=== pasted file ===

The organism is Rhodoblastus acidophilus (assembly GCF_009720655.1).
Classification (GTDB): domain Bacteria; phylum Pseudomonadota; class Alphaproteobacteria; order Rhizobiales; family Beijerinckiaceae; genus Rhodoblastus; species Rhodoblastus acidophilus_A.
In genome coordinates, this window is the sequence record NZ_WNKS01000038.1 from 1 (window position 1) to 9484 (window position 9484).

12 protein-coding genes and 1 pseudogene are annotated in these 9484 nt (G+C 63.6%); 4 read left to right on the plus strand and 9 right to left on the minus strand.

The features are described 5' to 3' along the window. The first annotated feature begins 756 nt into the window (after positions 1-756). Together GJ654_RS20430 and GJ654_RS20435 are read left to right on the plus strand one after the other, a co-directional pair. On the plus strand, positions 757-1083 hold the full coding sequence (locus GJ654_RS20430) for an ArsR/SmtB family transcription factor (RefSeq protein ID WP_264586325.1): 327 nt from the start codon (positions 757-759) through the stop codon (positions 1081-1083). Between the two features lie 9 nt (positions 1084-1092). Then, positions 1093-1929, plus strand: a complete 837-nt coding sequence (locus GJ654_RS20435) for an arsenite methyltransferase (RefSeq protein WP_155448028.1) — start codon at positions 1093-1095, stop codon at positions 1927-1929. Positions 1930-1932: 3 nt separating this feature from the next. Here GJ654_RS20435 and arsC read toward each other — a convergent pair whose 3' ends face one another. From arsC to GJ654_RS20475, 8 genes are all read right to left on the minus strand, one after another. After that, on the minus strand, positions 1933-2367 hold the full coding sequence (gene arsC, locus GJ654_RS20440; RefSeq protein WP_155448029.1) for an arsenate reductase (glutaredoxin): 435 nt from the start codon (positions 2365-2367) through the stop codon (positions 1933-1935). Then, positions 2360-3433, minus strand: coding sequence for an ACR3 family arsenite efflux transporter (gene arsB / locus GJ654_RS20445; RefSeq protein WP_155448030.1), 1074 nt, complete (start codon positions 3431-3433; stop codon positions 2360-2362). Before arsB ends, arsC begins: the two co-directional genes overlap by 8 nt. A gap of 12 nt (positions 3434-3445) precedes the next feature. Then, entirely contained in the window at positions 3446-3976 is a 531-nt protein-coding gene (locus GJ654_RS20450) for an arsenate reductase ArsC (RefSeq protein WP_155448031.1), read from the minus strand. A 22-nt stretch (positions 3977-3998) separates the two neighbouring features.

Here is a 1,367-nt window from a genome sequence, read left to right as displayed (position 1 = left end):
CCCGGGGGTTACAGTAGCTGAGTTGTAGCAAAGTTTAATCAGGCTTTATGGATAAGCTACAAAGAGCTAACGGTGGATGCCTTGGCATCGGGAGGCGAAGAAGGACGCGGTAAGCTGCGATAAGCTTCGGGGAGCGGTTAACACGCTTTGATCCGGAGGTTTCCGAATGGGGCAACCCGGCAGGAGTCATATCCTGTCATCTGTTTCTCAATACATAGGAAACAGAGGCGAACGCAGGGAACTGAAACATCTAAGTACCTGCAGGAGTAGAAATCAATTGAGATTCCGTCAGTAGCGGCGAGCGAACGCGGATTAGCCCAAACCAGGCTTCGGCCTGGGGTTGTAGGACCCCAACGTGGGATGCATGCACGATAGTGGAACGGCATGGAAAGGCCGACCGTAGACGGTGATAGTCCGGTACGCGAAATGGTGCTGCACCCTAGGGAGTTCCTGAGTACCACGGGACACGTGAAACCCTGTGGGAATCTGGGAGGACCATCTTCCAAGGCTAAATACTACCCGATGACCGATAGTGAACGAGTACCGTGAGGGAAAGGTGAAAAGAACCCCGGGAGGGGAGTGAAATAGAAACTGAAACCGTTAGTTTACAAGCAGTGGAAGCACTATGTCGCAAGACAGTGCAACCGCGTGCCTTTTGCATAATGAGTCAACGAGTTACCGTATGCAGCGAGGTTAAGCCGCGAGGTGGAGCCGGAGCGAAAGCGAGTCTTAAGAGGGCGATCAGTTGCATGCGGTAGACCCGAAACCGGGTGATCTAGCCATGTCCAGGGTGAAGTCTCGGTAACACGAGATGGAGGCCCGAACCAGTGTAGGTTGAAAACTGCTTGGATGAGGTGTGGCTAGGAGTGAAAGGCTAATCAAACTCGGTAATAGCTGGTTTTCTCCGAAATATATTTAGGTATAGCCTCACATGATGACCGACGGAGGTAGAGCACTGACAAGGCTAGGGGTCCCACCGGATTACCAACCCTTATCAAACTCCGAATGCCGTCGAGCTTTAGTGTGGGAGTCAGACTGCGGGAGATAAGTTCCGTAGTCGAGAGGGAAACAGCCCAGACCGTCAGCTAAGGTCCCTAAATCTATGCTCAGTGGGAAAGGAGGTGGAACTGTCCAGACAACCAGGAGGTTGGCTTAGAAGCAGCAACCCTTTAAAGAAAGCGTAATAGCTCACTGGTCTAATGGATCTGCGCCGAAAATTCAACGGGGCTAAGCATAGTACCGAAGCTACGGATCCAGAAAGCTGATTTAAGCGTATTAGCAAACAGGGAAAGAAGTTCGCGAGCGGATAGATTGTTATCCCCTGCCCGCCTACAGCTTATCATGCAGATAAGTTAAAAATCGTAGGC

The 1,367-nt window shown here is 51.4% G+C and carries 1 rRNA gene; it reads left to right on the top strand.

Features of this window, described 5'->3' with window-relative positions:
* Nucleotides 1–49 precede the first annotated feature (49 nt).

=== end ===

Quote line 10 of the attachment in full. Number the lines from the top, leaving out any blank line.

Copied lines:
* Nucleotides 1–49 precede the first annotated feature (49 nt).